That survivor, Rhonda Williams, called us recently and said 40 years of silence is long enough. Now in her 50s, she is ready to tell her story, but not ready to be seen. She says she still gets death threats surrounding the case and wanted us to conceal her face.
Growing up, there really wasn't anyone Williams could depend on.
"At some point, I was used to a lot of things that weren't so great," Williams said.
She claims she was raped as a three- and four-year-old, in and out of foster homes as a child and suffered silently as she was repeatedly beaten by her drunk, and now deceased, father.
"Screaming is one of those things that I would not have done because I knew it would get you in more trouble," Williams said.
In her teen age years, though, she did count on Elmer Wayne Henley, a boy she knew from her Heights neighborhood.
One August night in 1973, Henley heard Williams' drunk father threatening her and climbed in her bedroom window to help her escape.
"We creeped down the stairs," Williams said.
What Williams didn't know then, was that the teenage friend saving her from her father was helping Corll, Texas' most prolific serial killer.
Henley drove Williams and another teen, Tim Kerley, to Corll's Pasadena home, partied and awoke hog tied in the middle of Corll's rage.
"He started kicking me saying, 'Wake up (expletive)!'" Williams said.
Corll untied Henley but took Kerley and Williams into a bedroom and lashed them to his handmade torture board.
"I could hear Tim hit the floor," Williams said.
Still, she wasn't worried.
"I couldn't see Wayne hurting me. I just trusted him," Williams said.
But then Henley told her...
"He was afraid that he wasn't going to be able to save me. So he was going to sit down with me -- you know, lay down with me like he'd been doing when we talked -- and he was going to put the gun by my head while we were talking and then he was just going to shoot me," Williams said.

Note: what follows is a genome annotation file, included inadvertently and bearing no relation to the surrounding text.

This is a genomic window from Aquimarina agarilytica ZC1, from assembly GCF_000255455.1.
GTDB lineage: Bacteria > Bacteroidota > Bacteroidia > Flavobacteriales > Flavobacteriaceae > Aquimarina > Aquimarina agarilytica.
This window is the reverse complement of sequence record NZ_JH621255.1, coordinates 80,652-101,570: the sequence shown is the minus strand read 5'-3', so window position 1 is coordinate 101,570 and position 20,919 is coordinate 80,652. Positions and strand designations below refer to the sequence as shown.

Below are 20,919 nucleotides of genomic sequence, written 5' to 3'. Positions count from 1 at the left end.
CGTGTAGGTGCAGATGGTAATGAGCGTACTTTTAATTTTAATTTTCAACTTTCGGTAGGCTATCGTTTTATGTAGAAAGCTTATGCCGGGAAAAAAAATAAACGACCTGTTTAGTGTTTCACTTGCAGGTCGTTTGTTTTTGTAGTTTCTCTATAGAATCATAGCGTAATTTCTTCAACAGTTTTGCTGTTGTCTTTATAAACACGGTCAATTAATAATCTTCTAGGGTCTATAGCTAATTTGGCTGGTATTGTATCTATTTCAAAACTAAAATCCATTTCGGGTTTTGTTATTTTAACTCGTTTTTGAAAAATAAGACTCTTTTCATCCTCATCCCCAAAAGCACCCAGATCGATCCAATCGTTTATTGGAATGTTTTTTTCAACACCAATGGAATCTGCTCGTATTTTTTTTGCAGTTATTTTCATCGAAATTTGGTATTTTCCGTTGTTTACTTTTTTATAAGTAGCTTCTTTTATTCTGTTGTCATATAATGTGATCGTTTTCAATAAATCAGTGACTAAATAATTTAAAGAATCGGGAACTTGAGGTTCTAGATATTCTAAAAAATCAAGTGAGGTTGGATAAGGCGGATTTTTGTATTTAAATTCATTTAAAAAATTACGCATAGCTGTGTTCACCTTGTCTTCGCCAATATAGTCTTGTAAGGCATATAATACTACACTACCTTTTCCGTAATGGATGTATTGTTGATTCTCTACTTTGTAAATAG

Betrayed, again, but now tied to a torture board between a friend and a madman as the night dragged into early morning.
"All of a sudden, he came in and Dean was focused on Tim and the gun was on the dresser," Wiliams said.
But then staring down at two of his friends, Williams says something snapped in Henley. Williams was not going to be Corll's next victim.
"The fact that I wasn't hysterical and I just kept looking to Wayne to get me out of there. He had always been my protector, so yes, I was like, 'When are you going to get me out of this?'" Williams said.
With the body count then at 29 boys, Henley had seemingly had enough of Corll's killing.
"He stood at my feet, and just all of a sudden told Dean this couldn't keep going on, he couldn't let him keep killing his friends and that it had to stop," Williams said. "Dean looked up and he was surprised. So he started getting up and he was like, 'You're not going to do anything to me.' And then Wayne, he had the gun raised already, and he just started shooting it."
Still tied to the board, Williams watched as Corll fell dead and Henley called police to confess.
Over the days and weeks that followed, Henley led authorities on a gruesome trail across southeast Texas, picking up the buried, decomposed bodies of Corll's victims.
Henley was sent to prison.
Williams, who was jailed and hospitalized for a time, was let go and told to forget and never speak of that night again. It was a promise she kept, until now.
"Physically and mentally, it's taken my life from me," she said.
Williams also knew Corll from the neighborhood. She was engaged as a teenager to one of the victims but knew none of the gruesome killing details until she was tied up. One more shocking detail: She still talks to the imprisoned Henley.
We'll explore her connection to the friend who almost killed her Friday on Eyewitness News at 6.